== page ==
Considering that the total investment across all infrastructure sectors in the country during 2012-13 stood at Rs. 534,645 crore, the least since 2010-11, a recently released report by Deloitte Touche Tohmatsu India Private Limited and the Private Equity and Venture Capital Association of India raises concern over the ambitious target set by the government to attract investment of Rs. 65 lakh crore (at current prices) into the infrastructure sector during the Twelfth Five-Year Plan.
Titled ‘Indian Infrastructure – A Trillion Dollar Opportunity’, the report attributes the fall in investment to the less than satisfactory performance of sectors such as power and road and bridges.
In 2012-13, the country’s GDP grew at a decadal low of 5 percent, impacting infrastructure spending. Given that the overall economic sentiment continues to be poor, 2013-14 is not expected to be any better. Prime Minister Dr. Manmohan Singh had earlier stated that he expected economic growth in 2013-14 at 5 percent, similar to that in 2012-13.
Analyzing the multiple issues that plague the infrastructure sector since the last few years, the report states that a domino effect had led to the present state of affairs. It implies that all the problems concerning the sector are interconnected with one issue leading to another.
Several factors including policy paralysis, impact on project viability, demand slowdown and absence of adequate dispute resolution framework to deal with complex issues had led to the fall in infrastructure investment, says the report. In addition, it points out that many other issues resulted in the current situation where new projects are not being initiated, under construction projects face delays and operational projects are getting distressed.
The report cites examples of the other issues negatively impacting infrastructure projects. The increased prices of imported coal had an adverse affect on viability of power projects. Similarly, many of the road projects for which developers had resorted to aggressive bidding and quoted hefty premium could not achieve financial closure and ended up unviable.
According to the report, the government seems to be adopting a three pronged approach to resolve the various issues facing the infrastructure sector. Firstly, the modification of regulatory framework is under consideration and dispute resolution mechanisms being worked out to deal with the dynamic nature of infrastructure projects. Secondly, in case of existing projects, the process of granting clearances is being speeded up and measures initiated to remove execution bottlenecks. Lastly, new projects are being awarded to reinvigorate the capex cycle.
With regard to the country’s ability to meet the infrastructure investment target of Rs. 65 lakh crore as envisaged in the Twelfth Five-Year Plan, the report stresses on two important factors – availability of funds in the form of contribution from the public sector (budgetary support – Rs. 16,143 billion, internal generation – Rs. 6,869 billion and borrowings – Rs. 10,693 billion) and private sector (internal generation – Rs. 9,630 billion and borrowings – Rs. 21,670 billion) and the capacity of the private sector to execute infrastructure projects and take up new investments under the Public Private Partnership model.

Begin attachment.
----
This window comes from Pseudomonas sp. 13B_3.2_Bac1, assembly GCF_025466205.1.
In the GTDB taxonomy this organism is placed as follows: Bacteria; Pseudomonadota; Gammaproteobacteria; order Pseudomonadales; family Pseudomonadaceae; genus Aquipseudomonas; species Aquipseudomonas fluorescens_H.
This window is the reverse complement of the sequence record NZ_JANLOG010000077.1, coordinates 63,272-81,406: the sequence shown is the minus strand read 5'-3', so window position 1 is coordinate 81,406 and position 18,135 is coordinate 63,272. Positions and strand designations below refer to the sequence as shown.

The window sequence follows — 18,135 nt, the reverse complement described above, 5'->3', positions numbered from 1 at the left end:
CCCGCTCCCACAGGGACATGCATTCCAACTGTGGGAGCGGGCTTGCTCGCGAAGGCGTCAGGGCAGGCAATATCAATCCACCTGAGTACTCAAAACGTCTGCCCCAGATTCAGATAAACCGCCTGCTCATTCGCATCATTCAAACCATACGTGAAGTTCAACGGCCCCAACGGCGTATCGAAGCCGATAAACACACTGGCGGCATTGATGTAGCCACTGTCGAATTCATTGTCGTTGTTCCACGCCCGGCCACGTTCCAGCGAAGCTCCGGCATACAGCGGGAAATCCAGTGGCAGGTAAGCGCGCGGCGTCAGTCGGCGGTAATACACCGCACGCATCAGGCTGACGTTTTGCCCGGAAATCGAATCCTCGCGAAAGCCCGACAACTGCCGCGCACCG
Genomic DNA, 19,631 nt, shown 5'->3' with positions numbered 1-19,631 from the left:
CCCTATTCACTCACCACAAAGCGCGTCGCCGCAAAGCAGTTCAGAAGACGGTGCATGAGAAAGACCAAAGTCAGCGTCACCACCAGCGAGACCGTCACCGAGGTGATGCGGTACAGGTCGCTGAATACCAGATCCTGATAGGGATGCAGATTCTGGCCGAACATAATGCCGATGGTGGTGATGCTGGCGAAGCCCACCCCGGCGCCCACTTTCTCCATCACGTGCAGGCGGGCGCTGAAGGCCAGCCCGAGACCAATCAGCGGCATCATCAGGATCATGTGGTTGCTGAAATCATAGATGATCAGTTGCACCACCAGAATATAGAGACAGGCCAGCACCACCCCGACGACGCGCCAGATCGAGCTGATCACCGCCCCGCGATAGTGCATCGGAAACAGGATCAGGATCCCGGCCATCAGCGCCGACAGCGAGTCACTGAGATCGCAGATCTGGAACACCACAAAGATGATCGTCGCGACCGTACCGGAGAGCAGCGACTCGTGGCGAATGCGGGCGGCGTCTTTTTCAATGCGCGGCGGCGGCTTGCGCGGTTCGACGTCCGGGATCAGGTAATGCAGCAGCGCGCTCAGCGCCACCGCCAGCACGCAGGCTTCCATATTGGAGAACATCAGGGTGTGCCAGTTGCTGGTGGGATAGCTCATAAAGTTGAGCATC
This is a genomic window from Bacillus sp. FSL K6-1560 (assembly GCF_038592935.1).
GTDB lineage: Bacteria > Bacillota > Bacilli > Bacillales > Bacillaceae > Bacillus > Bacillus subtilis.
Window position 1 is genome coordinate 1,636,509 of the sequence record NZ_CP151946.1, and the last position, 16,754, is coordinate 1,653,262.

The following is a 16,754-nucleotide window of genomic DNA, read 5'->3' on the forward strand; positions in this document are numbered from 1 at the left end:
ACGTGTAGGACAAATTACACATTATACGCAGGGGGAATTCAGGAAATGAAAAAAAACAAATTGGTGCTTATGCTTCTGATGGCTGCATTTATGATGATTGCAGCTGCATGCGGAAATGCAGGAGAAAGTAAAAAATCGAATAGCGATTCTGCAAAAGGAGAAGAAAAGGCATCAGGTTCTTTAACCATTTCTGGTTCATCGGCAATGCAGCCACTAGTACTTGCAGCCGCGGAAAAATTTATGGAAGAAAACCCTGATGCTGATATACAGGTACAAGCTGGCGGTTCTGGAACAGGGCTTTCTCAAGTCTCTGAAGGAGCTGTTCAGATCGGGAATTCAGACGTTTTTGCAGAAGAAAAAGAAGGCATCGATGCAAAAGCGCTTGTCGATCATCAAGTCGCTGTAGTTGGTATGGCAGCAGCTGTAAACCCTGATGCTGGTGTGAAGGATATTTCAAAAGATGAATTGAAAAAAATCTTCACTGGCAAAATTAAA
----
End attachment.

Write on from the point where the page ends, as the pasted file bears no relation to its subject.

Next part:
“Assuming 50 percent of the investment will be met by budgetary resources, the balance Rs. 32.5 lakh crore needs to be met through debt and equity. Until recently infrastructure investment in India was financed almost entirely by the public sector— from the government budgetary allocations and internal resources of public sector infrastructure companies. However lately, the private sector has emerged as a significant player in bringing in investment to build and operate infrastructure assets from roads to ports and airports and to network industries such as telecom and power. Private investment constituted about one third of infrastructure investment in the Eleventh Plan and this is projected at 50 percent for the Twelfth Plan period. In these times of tight fiscal environment, private sector will need to play a greater role without which infrastructure development will not meet the growing demand and could fall far behind current requirements impacting targeted GDP growth,” says the report.
The report goes on to mention the various factors that are going to influence the three sources of public sector contribution for infrastructure. As far as budgetary support is concerned, it would depend on the fiscal space available to both the Centre and state governments after meeting contractual obligations such as interest payments, wages and salaries and pensions. The Centre’s fiscal space would be further impacted by the expenditure incurred on defence and security as well as subsidies and massive expansion programmes aimed at social entitlements. Higher levels of internal generation of resources largely depend on the extent of freedom and autonomy enjoyed by public sector undertakings involved in rendering infrastructure services to run their undertakings on commercial considerations. Scope for borrowings would mainly depend on government’s success in containing fiscal deficit.
For the infrastructure investment target of Rs. 65 lakh crore under the Twelfth Five-Year Plan, the report estimates the availability of debt at Rs. 13,337 billion as against a requirement of Rs. 32,363 billion.
Given the gap in debt funding, the report suggests increasing reliance on the bond market as an alternative source of financing to bank loans and fiscal consolidation as a means of freeing up bank lending and reducing upward pressure on interest rates in order to meet the infrastructure investment target.